_________ offer(s) more specific information about the main idea.

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Answer

Supporting details

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Question

A statistic is a number derived from _____.

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Answer

A large set of data

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Question

_____ is justification for an argument.

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Answer

Evidence

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Question

_____ is a number derived from a large set of data that is used as justification for an argument.

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Answer

Statistical evidence

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Question

Can statistical evidence support a thesis?

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Answer

Yes. In fact, it's a primary use for statistical evidence.

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Question

Can a single piece of evidence prove a thesis?

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Answer

No. A thesis requires a synthesis of evidence, or else it is just restating the evidence.

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Question

When someone hears a statistic, it can feel final. What's the potential problem with this?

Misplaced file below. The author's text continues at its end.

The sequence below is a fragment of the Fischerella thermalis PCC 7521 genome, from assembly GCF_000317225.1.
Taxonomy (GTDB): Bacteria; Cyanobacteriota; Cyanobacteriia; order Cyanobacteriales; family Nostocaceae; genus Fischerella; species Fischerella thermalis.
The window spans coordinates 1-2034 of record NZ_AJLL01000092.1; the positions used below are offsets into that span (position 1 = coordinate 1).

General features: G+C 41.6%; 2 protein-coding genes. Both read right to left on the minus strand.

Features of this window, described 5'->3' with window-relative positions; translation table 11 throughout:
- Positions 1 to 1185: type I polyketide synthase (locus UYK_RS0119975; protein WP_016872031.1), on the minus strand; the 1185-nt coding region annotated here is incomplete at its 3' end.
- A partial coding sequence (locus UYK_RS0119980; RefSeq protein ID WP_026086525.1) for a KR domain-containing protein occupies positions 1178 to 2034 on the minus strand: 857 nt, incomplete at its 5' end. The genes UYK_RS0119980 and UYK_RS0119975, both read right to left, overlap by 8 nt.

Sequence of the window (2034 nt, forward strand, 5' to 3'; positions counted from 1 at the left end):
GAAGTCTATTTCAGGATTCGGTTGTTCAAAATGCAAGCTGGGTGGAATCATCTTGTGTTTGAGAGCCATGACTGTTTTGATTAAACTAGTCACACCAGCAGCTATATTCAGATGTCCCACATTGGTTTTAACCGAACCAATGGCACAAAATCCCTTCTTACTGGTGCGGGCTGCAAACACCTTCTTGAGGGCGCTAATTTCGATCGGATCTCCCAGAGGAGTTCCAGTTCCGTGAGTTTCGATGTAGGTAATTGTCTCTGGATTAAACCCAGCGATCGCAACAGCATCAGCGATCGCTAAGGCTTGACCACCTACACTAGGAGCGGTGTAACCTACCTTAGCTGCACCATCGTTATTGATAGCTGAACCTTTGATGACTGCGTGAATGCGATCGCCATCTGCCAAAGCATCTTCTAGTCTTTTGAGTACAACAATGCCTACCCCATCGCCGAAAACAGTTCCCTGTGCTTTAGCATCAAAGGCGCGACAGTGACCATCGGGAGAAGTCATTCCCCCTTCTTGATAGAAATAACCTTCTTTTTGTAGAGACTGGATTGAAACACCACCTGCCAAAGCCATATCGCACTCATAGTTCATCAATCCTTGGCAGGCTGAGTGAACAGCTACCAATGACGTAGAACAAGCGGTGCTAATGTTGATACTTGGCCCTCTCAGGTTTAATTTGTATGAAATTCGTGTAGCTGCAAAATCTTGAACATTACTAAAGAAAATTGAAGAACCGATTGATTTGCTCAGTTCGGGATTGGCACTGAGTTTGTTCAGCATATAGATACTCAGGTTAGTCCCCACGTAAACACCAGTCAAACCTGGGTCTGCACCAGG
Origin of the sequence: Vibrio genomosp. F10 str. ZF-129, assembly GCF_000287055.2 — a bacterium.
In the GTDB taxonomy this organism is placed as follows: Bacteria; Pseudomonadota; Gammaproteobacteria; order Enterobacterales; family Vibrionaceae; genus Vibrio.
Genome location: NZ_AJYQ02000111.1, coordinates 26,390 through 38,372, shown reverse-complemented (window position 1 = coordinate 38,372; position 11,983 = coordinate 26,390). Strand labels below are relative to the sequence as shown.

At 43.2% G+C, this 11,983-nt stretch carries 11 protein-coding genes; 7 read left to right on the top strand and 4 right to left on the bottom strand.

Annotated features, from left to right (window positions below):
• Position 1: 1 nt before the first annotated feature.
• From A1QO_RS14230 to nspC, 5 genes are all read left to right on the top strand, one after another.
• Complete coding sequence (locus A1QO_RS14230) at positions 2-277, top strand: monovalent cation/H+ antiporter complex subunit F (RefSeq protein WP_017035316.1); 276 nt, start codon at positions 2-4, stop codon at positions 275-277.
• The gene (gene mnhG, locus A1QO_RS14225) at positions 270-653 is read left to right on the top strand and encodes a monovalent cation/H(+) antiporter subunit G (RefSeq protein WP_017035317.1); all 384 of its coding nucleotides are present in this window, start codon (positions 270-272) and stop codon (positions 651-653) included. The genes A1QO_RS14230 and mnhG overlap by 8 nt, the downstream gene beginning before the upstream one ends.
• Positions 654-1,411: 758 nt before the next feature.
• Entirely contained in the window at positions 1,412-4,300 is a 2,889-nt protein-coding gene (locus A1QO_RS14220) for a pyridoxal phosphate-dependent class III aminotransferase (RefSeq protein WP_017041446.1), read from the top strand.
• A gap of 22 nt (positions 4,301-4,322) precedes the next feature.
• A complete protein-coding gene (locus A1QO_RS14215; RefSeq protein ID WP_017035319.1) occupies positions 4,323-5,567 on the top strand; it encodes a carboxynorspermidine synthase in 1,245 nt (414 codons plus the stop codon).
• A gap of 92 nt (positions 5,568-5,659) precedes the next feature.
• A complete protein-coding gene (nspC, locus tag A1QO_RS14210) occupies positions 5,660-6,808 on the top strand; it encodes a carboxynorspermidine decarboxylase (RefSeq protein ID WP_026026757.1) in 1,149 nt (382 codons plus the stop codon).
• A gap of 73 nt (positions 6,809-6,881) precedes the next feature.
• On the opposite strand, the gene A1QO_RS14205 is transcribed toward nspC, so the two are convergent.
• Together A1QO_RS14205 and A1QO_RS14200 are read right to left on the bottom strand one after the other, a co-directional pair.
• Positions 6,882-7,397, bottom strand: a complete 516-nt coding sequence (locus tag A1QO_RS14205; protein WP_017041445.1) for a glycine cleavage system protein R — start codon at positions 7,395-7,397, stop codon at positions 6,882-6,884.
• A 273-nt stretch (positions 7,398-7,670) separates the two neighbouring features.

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Answer

Statistics are not all accurate.

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Question

Statistics can be inaccurate because they are derived from _____.

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Answer

Observation

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Question

Incorrectly gathered statistical evidence can be the result of _____ and _____.

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Answer

Scientific error, bias

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What is scientific error?

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Answer

Scientific error is a scientific observation not accurately reflecting the nature of the subject.

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What is bias?

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Answer

Bias is when you apply an assumption to something before any study of it.

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Incorrectly applied statistical evidence is the result of _____ or _____.


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Answer

Manipulation, ignorance

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Question

You can’t be expected to get to the bottom of everything you read, because that’s impossible. This is why it's important to what?


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Answer

Cite reliable sources

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Question

What are examples of sources you should not trust outright?

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Answer

Talk shows, social media, and partisan platforms.

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Question

"You should refrain from trying to understand the full context of your evidence, so as to save time but more importantly energy."

True or false?

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Answer

False. Always understand the context of your statistical evidence.

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Question

How should you link statistical evidence to your thesis?

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Answer

With logic. Follow a line of reasoning.